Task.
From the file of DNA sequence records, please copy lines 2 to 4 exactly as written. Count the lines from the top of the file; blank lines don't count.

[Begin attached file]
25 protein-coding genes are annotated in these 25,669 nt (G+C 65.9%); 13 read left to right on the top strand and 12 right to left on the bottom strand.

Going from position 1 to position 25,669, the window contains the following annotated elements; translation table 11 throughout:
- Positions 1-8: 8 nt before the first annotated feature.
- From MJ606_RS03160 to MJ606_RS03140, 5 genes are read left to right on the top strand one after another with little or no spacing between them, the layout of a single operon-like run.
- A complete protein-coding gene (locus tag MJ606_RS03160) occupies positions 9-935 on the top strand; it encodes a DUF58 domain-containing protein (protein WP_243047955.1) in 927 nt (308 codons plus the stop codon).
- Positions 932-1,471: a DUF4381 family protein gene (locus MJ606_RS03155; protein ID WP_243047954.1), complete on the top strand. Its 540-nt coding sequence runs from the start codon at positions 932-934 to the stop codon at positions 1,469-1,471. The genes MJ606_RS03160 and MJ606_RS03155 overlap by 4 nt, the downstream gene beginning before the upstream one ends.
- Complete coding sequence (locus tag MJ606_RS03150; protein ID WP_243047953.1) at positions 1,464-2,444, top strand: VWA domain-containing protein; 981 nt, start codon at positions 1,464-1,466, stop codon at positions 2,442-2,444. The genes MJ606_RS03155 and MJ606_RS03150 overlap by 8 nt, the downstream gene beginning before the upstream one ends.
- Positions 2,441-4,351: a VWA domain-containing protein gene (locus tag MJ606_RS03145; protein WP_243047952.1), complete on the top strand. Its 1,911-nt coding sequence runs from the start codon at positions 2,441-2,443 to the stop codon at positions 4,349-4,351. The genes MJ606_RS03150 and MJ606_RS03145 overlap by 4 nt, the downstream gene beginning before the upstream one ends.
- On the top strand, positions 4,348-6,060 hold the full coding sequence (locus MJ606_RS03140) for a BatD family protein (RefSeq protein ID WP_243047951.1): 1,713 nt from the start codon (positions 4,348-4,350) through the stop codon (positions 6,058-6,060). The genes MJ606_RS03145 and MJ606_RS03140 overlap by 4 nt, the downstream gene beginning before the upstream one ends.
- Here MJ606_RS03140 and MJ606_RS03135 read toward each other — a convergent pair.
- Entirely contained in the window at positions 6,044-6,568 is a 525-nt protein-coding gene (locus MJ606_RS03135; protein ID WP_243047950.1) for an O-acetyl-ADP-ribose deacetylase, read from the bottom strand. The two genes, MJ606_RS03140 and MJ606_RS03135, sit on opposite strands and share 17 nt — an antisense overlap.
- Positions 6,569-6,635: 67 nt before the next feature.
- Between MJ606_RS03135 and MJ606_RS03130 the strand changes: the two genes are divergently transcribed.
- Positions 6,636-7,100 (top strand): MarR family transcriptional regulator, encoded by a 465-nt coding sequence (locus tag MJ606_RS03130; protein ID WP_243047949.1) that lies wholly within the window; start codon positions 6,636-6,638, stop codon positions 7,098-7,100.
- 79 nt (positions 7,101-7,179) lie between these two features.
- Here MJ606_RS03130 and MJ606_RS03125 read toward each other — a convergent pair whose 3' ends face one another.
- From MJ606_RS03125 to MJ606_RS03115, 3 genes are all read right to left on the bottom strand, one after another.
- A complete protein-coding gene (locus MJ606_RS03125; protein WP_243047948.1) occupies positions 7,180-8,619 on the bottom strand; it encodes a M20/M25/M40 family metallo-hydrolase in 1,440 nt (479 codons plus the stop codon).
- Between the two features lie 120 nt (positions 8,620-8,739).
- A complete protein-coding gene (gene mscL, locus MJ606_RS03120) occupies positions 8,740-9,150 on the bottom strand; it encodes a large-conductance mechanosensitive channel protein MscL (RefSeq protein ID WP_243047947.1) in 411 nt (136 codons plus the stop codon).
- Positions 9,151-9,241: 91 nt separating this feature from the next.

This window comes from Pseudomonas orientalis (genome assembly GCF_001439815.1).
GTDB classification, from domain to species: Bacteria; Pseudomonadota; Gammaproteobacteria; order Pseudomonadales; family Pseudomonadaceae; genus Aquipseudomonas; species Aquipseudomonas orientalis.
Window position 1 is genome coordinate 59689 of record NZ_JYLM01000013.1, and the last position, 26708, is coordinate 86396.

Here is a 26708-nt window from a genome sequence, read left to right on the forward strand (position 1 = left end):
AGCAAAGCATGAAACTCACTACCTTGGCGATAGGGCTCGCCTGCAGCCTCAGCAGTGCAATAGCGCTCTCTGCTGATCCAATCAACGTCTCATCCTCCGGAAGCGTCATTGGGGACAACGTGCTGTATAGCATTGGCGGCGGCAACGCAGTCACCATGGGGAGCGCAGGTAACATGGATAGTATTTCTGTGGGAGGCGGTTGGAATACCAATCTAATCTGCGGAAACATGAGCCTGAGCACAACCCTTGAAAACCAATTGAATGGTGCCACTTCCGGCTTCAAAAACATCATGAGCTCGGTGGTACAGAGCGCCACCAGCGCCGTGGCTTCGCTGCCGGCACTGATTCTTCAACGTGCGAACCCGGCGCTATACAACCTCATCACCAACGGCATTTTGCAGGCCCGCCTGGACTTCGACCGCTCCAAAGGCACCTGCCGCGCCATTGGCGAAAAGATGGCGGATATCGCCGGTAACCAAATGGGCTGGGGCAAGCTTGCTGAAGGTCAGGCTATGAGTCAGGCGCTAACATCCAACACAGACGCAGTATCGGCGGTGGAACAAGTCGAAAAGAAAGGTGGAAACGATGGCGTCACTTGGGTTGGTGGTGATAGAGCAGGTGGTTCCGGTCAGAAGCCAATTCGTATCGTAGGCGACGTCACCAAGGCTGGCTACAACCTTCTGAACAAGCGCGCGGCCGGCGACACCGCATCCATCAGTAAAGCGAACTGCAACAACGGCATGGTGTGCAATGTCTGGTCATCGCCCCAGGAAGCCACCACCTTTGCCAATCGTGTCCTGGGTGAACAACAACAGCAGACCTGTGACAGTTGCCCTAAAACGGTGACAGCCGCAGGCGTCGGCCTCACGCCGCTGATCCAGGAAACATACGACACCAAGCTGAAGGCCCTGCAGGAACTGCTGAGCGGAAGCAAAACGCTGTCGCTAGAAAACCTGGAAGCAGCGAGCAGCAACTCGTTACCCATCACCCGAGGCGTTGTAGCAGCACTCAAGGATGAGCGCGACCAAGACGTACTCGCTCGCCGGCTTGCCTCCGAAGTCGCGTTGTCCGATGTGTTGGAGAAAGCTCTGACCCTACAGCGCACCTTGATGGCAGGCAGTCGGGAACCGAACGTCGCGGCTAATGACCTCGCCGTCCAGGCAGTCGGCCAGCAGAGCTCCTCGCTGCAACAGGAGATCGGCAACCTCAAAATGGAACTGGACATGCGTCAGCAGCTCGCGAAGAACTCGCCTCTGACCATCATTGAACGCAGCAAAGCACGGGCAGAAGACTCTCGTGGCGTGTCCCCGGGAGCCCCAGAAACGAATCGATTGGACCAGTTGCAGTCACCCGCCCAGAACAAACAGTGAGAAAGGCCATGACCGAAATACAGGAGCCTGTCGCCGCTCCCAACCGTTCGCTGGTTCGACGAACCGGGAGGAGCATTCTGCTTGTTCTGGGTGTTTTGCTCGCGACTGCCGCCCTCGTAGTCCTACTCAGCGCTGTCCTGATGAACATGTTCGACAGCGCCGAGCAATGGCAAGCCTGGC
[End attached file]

Going from position 1 to position 25,669, the window contains the following annotated elements; translation table 11 throughout:
- Positions 1-8: 8 nt before the first annotated feature.
- From MJ606_RS03160 to MJ606_RS03140, 5 genes are read left to right on the top strand one after another with little or no spacing between them, the layout of a single operon-like run.